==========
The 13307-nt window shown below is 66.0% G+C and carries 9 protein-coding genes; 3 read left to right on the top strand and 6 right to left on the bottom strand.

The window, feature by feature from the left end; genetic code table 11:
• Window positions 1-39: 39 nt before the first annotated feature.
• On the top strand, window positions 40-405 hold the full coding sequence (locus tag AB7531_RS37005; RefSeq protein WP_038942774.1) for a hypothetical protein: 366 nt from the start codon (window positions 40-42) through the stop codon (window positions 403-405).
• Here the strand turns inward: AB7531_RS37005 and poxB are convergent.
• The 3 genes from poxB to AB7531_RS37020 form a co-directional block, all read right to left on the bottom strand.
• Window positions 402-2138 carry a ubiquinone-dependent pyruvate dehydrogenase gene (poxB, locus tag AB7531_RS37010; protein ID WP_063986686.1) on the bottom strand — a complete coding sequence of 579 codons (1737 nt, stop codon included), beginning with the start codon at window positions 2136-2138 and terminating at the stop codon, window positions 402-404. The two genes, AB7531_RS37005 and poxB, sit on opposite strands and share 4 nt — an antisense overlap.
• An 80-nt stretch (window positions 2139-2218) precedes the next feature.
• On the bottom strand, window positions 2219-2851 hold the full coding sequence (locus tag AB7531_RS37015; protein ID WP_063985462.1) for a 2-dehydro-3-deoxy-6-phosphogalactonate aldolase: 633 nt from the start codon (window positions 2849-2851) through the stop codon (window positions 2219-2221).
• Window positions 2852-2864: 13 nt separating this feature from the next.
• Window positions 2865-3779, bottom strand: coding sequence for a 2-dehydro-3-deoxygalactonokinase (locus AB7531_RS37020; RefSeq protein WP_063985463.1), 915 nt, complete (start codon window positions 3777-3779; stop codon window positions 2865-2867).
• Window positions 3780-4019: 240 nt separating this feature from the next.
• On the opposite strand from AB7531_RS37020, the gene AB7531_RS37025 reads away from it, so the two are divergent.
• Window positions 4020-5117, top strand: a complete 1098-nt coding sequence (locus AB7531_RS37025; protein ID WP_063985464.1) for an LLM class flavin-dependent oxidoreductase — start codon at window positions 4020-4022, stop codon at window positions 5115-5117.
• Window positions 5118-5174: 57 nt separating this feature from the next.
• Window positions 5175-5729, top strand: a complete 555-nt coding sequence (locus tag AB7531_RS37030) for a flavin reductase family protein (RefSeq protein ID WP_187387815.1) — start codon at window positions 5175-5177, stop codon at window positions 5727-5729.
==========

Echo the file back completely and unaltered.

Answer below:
The 13307-nt window shown below is 66.0% G+C and carries 9 protein-coding genes; 3 read left to right on the top strand and 6 right to left on the bottom strand.

The window, feature by feature from the left end; genetic code table 11:
• Window positions 1-39: 39 nt before the first annotated feature.
• On the top strand, window positions 40-405 hold the full coding sequence (locus tag AB7531_RS37005; RefSeq protein WP_038942774.1) for a hypothetical protein: 366 nt from the start codon (window positions 40-42) through the stop codon (window positions 403-405).
• Here the strand turns inward: AB7531_RS37005 and poxB are convergent.
• The 3 genes from poxB to AB7531_RS37020 form a co-directional block, all read right to left on the bottom strand.
• Window positions 402-2138 carry a ubiquinone-dependent pyruvate dehydrogenase gene (poxB, locus tag AB7531_RS37010; protein ID WP_063986686.1) on the bottom strand — a complete coding sequence of 579 codons (1737 nt, stop codon included), beginning with the start codon at window positions 2136-2138 and terminating at the stop codon, window positions 402-404. The two genes, AB7531_RS37005 and poxB, sit on opposite strands and share 4 nt — an antisense overlap.
• An 80-nt stretch (window positions 2139-2218) precedes the next feature.
• On the bottom strand, window positions 2219-2851 hold the full coding sequence (locus tag AB7531_RS37015; protein ID WP_063985462.1) for a 2-dehydro-3-deoxy-6-phosphogalactonate aldolase: 633 nt from the start codon (window positions 2849-2851) through the stop codon (window positions 2219-2221).
• Window positions 2852-2864: 13 nt separating this feature from the next.
• Window positions 2865-3779, bottom strand: coding sequence for a 2-dehydro-3-deoxygalactonokinase (locus AB7531_RS37020; RefSeq protein WP_063985463.1), 915 nt, complete (start codon window positions 3777-3779; stop codon window positions 2865-2867).
• Window positions 3780-4019: 240 nt separating this feature from the next.
• On the opposite strand from AB7531_RS37020, the gene AB7531_RS37025 reads away from it, so the two are divergent.
• Window positions 4020-5117, top strand: a complete 1098-nt coding sequence (locus AB7531_RS37025; protein ID WP_063985464.1) for an LLM class flavin-dependent oxidoreductase — start codon at window positions 4020-4022, stop codon at window positions 5115-5117.
• Window positions 5118-5174: 57 nt separating this feature from the next.
• Window positions 5175-5729, top strand: a complete 555-nt coding sequence (locus tag AB7531_RS37030) for a flavin reductase family protein (RefSeq protein ID WP_187387815.1) — start codon at window positions 5175-5177, stop codon at window positions 5727-5729.